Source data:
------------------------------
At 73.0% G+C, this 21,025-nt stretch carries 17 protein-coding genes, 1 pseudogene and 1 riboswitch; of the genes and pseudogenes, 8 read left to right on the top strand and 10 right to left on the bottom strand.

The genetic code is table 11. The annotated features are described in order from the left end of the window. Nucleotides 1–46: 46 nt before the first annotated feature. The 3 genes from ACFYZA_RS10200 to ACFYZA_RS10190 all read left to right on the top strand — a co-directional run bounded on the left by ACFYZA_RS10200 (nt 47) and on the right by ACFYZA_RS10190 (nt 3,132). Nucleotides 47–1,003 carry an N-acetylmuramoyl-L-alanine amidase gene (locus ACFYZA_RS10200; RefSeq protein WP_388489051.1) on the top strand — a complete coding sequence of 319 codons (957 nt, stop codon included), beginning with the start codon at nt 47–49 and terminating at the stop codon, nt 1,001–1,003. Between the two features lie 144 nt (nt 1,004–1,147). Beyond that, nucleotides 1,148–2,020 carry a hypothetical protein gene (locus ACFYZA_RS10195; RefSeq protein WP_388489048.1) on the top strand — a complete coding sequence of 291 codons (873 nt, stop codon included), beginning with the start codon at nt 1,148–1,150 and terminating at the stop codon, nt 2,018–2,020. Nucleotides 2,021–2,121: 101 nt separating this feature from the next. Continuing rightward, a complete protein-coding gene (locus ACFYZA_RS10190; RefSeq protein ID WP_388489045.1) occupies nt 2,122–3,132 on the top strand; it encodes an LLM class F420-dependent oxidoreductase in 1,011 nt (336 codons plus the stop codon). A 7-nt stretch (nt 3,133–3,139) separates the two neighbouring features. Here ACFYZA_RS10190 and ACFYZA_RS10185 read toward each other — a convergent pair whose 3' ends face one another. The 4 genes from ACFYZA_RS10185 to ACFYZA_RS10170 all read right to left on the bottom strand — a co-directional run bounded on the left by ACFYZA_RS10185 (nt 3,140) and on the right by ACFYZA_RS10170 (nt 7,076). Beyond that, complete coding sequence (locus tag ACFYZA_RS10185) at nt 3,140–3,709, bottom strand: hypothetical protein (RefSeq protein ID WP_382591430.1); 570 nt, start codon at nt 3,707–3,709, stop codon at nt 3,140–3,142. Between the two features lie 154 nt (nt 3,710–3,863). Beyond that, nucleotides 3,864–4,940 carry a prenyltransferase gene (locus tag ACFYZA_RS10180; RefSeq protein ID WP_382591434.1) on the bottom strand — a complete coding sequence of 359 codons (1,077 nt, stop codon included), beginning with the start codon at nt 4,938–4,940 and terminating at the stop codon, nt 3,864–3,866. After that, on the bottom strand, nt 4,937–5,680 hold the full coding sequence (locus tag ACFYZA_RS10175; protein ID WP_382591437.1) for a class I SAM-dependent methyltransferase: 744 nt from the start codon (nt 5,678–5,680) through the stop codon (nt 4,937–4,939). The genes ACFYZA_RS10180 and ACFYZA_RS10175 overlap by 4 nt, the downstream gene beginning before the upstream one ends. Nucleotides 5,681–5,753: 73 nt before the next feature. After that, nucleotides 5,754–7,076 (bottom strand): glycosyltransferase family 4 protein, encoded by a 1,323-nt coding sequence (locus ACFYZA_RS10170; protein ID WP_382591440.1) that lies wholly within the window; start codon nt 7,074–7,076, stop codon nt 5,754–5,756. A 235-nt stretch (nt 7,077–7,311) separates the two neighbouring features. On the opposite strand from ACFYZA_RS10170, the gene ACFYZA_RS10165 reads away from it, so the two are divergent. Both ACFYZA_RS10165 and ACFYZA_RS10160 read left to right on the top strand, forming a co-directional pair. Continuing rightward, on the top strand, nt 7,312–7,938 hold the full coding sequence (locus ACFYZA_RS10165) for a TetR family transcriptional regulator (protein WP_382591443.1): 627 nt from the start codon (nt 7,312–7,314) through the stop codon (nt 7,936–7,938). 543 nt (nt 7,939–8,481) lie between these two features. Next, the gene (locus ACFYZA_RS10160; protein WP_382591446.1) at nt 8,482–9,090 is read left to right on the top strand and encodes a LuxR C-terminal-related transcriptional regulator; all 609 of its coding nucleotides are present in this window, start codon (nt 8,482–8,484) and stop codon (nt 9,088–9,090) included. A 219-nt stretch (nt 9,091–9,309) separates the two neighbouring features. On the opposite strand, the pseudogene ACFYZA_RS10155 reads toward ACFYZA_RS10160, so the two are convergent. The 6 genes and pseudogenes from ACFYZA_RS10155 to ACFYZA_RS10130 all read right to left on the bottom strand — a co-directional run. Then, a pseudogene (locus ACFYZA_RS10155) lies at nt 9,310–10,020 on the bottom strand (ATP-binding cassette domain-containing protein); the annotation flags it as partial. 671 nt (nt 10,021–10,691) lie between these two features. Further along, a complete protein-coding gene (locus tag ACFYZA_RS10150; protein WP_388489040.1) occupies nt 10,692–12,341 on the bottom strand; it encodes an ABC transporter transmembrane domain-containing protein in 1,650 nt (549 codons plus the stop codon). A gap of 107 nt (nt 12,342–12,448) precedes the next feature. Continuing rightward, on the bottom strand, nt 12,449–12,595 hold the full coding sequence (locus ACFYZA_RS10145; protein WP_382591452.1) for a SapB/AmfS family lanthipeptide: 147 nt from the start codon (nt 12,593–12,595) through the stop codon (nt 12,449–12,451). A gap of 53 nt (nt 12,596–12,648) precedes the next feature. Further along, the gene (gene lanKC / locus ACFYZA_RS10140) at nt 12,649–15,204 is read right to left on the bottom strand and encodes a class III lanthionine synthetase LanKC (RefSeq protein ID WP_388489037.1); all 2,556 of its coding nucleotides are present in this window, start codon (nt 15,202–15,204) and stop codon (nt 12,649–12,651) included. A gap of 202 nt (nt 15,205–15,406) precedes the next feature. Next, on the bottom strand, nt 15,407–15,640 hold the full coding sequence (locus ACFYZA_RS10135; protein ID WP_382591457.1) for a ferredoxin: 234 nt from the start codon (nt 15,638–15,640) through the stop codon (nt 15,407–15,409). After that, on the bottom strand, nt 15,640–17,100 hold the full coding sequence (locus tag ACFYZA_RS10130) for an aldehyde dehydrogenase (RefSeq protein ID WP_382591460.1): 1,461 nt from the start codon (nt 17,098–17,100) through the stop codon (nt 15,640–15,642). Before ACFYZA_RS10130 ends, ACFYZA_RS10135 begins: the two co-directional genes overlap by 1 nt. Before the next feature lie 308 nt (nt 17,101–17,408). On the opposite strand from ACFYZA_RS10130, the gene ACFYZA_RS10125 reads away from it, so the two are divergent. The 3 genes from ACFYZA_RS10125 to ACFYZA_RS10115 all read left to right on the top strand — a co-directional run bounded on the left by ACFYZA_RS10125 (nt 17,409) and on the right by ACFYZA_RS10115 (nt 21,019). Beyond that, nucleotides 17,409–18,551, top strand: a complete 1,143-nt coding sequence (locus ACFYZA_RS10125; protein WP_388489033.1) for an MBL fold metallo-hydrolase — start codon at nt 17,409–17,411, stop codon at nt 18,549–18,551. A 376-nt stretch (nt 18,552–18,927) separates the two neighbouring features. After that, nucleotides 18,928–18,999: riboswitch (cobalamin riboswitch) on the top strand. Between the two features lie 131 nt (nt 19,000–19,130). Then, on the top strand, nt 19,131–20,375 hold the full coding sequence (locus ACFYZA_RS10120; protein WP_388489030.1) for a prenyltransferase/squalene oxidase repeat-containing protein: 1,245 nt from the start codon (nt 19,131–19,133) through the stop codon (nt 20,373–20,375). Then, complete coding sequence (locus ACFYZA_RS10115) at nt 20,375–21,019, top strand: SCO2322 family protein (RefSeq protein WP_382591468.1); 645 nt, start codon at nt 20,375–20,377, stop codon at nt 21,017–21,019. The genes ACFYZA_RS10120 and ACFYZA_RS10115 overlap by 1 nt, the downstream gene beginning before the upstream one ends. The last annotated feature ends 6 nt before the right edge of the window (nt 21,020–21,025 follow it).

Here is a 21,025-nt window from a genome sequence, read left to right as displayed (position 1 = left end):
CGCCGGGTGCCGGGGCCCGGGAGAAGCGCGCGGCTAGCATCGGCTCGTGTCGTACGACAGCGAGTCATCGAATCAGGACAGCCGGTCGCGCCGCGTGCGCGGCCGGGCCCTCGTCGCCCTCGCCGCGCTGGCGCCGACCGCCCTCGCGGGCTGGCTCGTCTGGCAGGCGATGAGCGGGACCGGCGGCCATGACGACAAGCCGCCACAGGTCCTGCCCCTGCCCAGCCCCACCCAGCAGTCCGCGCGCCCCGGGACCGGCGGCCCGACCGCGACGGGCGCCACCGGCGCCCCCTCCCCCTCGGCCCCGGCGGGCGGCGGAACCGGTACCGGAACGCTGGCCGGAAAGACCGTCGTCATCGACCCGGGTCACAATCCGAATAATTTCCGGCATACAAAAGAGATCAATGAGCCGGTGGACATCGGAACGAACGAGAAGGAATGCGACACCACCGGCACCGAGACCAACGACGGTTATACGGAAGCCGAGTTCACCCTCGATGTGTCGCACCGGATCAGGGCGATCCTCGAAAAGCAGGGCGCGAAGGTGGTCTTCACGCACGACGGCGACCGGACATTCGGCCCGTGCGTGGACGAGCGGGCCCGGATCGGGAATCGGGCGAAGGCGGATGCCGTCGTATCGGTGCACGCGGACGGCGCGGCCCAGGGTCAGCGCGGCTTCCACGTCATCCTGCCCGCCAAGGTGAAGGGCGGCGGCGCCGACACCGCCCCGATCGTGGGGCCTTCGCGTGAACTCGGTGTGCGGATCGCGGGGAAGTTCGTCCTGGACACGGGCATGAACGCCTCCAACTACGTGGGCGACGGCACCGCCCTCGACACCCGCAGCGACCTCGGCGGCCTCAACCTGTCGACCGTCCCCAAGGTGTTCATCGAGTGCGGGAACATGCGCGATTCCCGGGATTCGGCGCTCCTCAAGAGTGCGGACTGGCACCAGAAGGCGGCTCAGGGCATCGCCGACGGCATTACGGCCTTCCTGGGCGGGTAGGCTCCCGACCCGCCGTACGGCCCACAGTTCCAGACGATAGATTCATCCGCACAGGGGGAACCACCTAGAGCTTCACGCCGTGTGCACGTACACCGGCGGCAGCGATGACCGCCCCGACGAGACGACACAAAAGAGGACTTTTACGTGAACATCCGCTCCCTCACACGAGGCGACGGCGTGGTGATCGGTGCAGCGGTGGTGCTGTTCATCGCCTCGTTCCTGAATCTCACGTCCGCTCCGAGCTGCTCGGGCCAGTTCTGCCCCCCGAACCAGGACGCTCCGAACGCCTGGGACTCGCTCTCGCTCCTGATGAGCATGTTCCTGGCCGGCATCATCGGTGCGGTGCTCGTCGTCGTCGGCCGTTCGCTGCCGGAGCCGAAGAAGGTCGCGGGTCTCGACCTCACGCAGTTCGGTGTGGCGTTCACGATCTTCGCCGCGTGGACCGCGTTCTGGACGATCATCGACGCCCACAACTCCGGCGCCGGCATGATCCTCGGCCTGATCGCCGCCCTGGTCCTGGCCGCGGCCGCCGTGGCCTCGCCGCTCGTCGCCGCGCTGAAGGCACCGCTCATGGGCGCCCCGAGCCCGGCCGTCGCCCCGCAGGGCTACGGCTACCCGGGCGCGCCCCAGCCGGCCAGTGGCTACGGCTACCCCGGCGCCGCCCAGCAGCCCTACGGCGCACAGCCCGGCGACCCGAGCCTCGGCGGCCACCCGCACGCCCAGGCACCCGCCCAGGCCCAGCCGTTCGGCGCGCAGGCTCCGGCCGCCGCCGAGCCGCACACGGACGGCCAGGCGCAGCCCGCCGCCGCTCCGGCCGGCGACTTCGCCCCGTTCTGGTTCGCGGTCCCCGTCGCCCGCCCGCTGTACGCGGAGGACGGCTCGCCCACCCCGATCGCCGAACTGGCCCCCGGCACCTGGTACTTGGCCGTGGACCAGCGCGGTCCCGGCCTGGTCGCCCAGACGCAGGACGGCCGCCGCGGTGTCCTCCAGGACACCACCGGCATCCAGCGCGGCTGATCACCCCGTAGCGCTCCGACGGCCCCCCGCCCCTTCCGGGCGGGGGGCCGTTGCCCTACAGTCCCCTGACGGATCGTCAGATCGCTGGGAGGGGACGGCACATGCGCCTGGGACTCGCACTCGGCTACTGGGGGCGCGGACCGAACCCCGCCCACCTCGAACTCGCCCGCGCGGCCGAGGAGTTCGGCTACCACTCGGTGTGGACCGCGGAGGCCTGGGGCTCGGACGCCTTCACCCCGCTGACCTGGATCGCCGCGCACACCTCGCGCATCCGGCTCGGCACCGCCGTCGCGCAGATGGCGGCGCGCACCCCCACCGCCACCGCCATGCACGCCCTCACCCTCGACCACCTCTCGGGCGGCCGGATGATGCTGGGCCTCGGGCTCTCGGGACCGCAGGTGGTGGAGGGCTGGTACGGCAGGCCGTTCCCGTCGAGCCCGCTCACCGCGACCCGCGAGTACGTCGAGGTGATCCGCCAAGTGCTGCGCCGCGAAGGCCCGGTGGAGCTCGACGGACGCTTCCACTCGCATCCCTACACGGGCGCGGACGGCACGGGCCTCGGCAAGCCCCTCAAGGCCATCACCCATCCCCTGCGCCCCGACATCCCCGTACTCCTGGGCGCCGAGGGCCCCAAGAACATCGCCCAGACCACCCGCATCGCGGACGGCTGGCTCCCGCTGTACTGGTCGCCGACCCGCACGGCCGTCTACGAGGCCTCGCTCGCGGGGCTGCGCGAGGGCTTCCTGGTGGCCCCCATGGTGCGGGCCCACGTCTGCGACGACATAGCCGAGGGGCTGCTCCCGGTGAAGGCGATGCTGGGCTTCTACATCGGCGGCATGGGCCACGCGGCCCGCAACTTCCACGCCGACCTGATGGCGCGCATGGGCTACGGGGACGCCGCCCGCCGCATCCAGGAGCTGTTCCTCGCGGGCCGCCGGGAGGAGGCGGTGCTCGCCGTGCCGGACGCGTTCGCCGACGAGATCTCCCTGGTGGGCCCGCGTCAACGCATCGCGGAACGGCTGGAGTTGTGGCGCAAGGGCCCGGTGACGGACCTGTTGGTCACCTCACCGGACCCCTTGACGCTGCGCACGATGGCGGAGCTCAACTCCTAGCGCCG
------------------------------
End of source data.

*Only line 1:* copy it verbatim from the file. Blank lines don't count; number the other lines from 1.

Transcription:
At 73.0% G+C, this 21,025-nt stretch carries 17 protein-coding genes, 1 pseudogene and 1 riboswitch; of the genes and pseudogenes, 8 read left to right on the top strand and 10 right to left on the bottom strand.